- The Washington Times - Tuesday, December 2, 2014

Homeland Security Secretary Jeh Johnson acknowledged Tuesday that his department still doesn’t have a firm yardstick for determining whether the border is secure, sparking concern from Republicans who said that’s a fatal flaw as the administration pushes ahead with its temporary amnesty for illegal immigrants.

Mr. Johnson said the Border Patrol has developed some metrics, but he told Congress that he’s asked them to go back and refine the measures.

His predecessor, then-Secretary Janet Napolitano, in 2010 canceled the previous yardstick, defined as miles of the border under “operational control.” She, and later Mr. Johnson, have promised a replacement measure for years, but none has yet been released.

“The Border Patrol has metrics and I’ve asked that they improve upon that,” Mr. Johnson told the House Homeland Security Committee as he began to give some details on the as-yet sketchy program President Obama announced last month to grant a temporary amnesty to nearly 5 million illegal immigrants in the country.

Mr. Johnson also said he’s worried about the potential for fraud in the program he’s about to administer, saying it has “the potential to undermine the whole process.” He said as his department works out the details, he’s asked his staff to take a look at previous best practices for trying to weed out fraud.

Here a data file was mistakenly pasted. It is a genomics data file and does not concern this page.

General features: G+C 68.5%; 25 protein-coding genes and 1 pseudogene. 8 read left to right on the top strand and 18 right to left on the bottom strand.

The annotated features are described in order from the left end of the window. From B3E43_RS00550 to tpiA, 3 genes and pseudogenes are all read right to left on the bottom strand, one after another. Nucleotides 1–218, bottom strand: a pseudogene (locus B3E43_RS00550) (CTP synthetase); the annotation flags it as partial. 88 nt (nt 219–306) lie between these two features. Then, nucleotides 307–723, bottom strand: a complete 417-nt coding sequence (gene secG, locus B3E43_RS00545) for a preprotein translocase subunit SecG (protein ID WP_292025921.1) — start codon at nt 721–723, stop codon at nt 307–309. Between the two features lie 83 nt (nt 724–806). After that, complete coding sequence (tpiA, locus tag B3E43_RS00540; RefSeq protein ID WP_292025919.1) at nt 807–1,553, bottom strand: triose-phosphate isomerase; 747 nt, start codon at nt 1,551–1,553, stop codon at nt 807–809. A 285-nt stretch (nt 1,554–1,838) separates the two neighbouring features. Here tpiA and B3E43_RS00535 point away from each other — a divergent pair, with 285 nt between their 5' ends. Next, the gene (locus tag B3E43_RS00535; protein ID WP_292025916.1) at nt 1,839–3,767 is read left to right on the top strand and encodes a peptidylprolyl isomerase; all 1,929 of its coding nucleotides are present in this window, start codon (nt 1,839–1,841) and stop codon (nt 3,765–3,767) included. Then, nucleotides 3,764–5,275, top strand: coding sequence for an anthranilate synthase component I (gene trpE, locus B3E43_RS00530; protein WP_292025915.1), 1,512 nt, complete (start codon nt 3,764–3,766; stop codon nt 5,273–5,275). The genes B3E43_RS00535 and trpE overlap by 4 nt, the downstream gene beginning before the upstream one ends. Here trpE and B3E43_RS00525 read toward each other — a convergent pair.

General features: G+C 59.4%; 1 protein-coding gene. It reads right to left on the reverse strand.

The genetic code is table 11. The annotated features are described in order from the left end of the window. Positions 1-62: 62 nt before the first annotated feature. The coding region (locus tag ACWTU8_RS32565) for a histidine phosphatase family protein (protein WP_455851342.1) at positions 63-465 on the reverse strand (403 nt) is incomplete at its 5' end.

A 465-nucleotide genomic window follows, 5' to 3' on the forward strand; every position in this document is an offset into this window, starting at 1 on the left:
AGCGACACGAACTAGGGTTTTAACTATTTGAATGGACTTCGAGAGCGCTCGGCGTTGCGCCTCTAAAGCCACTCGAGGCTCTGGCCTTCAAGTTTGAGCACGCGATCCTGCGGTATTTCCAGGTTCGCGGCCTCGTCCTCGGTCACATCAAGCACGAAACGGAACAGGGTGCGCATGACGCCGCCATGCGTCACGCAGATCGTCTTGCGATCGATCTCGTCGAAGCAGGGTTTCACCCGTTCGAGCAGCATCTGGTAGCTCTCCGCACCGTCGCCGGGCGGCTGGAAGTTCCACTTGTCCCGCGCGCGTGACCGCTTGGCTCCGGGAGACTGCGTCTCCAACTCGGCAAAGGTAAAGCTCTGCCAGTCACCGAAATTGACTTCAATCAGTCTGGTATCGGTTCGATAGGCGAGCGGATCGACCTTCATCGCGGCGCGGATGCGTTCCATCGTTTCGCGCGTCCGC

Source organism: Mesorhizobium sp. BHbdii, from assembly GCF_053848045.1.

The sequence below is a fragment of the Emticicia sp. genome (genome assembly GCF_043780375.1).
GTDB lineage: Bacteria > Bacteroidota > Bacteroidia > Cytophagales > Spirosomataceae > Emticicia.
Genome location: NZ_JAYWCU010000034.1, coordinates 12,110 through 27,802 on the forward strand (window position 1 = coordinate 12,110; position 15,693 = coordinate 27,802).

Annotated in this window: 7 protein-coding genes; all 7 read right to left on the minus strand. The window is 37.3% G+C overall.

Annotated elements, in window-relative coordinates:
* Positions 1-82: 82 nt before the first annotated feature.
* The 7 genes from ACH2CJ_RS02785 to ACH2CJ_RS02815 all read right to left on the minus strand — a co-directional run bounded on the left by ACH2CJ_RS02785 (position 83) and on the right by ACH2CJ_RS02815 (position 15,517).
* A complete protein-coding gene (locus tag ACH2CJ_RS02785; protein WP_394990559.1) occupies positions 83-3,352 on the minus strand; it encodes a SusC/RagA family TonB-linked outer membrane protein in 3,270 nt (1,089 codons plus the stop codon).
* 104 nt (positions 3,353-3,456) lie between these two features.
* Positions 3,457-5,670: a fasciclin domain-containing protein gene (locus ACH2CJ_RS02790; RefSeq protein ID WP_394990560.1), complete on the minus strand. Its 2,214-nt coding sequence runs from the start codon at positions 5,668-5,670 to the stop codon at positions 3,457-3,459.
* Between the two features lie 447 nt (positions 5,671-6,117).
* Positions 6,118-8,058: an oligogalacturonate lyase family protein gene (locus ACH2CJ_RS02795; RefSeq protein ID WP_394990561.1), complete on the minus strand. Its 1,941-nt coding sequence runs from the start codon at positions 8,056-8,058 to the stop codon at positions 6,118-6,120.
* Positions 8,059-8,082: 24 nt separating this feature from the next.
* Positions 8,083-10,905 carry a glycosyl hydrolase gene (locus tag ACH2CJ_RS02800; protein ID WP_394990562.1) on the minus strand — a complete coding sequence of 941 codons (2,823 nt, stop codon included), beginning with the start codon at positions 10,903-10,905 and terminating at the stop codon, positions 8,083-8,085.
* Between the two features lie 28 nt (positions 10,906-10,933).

One of those best practices is in-person interviews, but that’s unlikely given the size of the population involved.

Border security remains the biggest sticking point on immigration, with Republicans pointing out that Mr. Obama himself had previously said taking the kind of executive action he took last month would lead to a new surge of illegal border crossers.

Asked about that prediction from his boss, Mr. Johnson said he disagreed.

He said his department has drawn a line and will go after illegal immigrants who came to the U.S. after Jan. 1, 2014, and he said he hopes would-be illegal immigrants in Central America get that message.

Committee Chairman Michael McCaul, Texas Republican, said he was skeptical that would be the case.

“You can’t deny the traffickers are going to message this,” Mr. McCaul said.

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